Roget's 21st Century Thesaurus, Third Edition Copyright © 2013 by the Philip Lief Group.

EXAMPLES FROM THE WEB FOR PUSHED

He threw himself against the rock and pushed with all the strength he could command.

Kennedy and I pushed along slowly with the main lot of horses.

It was pushed to, but not locked, and had no fastening upon it except the lock, in which was the key.

Others came in from the street and were pushed up by those who came behind them.

The boy's hand had come upon a latch; he lifted it, and pushed.

Porter turned into the box, and taking the chair the other pushed toward him, sat down.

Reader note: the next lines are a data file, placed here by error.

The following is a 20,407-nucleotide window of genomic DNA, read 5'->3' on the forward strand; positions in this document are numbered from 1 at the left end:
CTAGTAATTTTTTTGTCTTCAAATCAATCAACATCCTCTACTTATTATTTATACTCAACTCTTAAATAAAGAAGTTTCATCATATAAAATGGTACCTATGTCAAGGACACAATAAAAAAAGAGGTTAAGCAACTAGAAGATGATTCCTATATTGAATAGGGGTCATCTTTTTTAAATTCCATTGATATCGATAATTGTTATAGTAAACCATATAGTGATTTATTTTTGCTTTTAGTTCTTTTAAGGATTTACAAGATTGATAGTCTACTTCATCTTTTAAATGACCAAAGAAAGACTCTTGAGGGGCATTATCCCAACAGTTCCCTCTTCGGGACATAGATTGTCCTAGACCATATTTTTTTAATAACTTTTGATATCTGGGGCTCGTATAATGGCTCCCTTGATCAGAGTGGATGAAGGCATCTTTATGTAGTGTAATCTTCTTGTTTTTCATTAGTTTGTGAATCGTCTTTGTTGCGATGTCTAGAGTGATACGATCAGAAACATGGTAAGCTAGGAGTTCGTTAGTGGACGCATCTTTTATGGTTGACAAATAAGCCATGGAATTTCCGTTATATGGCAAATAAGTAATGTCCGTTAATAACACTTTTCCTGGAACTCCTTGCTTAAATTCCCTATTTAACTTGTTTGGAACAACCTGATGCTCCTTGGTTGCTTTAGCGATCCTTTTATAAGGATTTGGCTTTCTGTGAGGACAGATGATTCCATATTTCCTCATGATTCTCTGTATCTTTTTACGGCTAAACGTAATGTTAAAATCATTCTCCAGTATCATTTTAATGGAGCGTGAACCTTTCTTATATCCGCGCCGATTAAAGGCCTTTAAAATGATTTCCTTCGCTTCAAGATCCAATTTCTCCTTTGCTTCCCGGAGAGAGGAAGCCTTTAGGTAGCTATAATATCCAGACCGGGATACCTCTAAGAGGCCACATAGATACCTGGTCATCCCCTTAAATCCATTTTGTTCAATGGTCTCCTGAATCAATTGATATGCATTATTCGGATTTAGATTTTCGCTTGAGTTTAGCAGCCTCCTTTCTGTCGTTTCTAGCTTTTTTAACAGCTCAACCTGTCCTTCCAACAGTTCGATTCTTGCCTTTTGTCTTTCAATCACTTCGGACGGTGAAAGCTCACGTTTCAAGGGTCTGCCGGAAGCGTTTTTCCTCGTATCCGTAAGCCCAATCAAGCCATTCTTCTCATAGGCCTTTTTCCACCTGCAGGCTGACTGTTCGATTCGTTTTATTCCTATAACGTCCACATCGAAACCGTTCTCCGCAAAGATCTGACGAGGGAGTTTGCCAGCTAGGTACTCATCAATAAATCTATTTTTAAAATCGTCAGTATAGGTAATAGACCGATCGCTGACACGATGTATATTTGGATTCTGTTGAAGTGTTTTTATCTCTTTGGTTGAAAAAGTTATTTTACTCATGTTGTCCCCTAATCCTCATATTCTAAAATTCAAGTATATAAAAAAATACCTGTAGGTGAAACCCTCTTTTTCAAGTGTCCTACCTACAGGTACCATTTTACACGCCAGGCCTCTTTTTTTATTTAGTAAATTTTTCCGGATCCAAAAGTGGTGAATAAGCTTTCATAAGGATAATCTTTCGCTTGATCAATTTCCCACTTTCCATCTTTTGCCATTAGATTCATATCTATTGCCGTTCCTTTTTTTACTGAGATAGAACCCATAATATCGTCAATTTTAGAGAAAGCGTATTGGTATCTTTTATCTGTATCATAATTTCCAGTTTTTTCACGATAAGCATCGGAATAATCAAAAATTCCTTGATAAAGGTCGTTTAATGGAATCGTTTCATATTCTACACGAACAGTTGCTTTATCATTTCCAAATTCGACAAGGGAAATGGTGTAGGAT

"His troubles are past, poor devil," said Yates, as he pushed on.

At length he pushed open the door of a little pavilion, and said to her: "Go in; this is my home."

She ended by laying one of them in a large drawer which she pushed shut and locked.

"Will you take a chair," said Crane, and he pushed the one he had been toying with toward Mortimer.

WORD ORIGIN

early 14c., from Old French poulser (Modern French pousser), from Latin pulsare "to beat, strike, push," frequentative of pellere (past participle pulsus) "to push, drive, beat" (see pulse (n.1)). Meaning "promote" is from 1714; meaning "approach a certain age" is from 1937. For palatization of -s-, OED compares brush (n.1); quash. Related: Pushed; pushing.

To push (someone) around is from 1923. To push (one's) luck is from 1754. To push the envelope in figurative sense is late 1980s. To push up daisies "be dead and buried" is from World War I.

MORE RELATED WORDS FOR PUSHED

Roget's 21st Century Thesaurus, Third Edition Copyright © 2013 by the Philip Lief Group.